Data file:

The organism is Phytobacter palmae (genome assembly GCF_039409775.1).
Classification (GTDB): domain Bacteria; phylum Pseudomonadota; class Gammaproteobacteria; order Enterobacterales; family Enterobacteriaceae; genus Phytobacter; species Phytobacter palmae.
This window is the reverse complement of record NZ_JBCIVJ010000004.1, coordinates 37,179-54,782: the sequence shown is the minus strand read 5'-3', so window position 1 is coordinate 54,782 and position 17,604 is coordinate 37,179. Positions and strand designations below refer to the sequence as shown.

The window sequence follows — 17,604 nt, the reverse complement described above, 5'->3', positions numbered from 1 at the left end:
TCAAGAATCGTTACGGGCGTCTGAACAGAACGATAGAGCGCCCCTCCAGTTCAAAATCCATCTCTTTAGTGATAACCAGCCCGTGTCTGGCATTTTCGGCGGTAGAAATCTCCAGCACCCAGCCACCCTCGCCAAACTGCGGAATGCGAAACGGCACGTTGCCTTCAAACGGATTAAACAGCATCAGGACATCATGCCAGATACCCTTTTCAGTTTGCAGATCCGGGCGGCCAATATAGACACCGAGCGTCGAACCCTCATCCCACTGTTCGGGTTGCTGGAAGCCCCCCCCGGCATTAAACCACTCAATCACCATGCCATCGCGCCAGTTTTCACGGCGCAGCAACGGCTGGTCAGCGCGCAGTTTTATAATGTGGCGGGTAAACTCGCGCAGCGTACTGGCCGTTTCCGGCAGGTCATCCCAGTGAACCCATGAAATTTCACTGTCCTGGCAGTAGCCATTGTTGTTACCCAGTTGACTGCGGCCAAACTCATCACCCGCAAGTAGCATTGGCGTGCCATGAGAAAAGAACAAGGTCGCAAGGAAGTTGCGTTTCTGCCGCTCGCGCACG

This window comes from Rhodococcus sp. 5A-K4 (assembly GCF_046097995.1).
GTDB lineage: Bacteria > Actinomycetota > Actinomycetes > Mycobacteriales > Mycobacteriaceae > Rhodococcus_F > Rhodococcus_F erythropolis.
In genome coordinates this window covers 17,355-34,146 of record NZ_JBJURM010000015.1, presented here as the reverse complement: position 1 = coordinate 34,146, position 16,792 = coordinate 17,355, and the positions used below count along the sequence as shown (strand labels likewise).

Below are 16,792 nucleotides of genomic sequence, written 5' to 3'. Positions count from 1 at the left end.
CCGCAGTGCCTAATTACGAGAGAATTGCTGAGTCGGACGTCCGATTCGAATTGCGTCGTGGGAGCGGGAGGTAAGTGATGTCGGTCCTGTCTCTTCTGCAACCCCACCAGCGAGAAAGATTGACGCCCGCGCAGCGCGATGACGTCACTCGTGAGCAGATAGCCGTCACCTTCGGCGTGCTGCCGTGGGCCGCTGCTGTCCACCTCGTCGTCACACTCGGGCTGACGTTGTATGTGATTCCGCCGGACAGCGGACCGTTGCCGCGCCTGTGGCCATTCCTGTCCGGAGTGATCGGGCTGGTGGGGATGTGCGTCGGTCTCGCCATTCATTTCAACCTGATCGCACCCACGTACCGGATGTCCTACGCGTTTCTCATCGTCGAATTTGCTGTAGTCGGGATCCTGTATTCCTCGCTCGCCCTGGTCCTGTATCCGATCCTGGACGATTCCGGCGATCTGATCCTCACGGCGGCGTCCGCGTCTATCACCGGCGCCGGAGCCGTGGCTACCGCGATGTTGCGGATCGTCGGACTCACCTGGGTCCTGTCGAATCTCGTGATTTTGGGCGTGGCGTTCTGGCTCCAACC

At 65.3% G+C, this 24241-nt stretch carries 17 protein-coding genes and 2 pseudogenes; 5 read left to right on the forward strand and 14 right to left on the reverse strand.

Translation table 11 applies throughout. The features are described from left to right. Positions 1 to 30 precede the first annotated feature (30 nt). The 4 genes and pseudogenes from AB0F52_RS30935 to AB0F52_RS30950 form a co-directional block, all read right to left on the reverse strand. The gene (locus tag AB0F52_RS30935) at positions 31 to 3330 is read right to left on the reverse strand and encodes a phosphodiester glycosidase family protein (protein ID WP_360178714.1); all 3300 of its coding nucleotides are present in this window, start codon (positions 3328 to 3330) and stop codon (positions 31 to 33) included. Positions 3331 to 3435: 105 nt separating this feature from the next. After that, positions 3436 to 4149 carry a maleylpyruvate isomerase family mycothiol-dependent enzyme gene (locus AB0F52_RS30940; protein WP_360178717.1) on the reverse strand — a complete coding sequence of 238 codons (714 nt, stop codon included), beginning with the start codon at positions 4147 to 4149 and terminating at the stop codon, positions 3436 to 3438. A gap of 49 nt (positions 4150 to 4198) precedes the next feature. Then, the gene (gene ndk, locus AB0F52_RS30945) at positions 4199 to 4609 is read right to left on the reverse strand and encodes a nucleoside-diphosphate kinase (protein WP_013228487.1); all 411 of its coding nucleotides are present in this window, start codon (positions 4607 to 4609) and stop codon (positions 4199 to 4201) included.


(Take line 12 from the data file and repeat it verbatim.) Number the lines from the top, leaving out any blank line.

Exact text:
Translation table 11 applies throughout. The features are described from left to right. Positions 1 to 30 precede the first annotated feature (30 nt). The 4 genes and pseudogenes from AB0F52_RS30935 to AB0F52_RS30950 form a co-directional block, all read right to left on the reverse strand. The gene (locus tag AB0F52_RS30935) at positions 31 to 3330 is read right to left on the reverse strand and encodes a phosphodiester glycosidase family protein (protein ID WP_360178714.1); all 3300 of its coding nucleotides are present in this window, start codon (positions 3328 to 3330) and stop codon (positions 31 to 33) included. Positions 3331 to 3435: 105 nt separating this feature from the next. After that, positions 3436 to 4149 carry a maleylpyruvate isomerase family mycothiol-dependent enzyme gene (locus AB0F52_RS30940; protein WP_360178717.1) on the reverse strand — a complete coding sequence of 238 codons (714 nt, stop codon included), beginning with the start codon at positions 4147 to 4149 and terminating at the stop codon, positions 3436 to 3438. A gap of 49 nt (positions 4150 to 4198) precedes the next feature. Then, the gene (gene ndk, locus AB0F52_RS30945) at positions 4199 to 4609 is read right to left on the reverse strand and encodes a nucleoside-diphosphate kinase (protein WP_013228487.1); all 411 of its coding nucleotides are present in this window, start codon (positions 4607 to 4609) and stop codon (positions 4199 to 4201) included.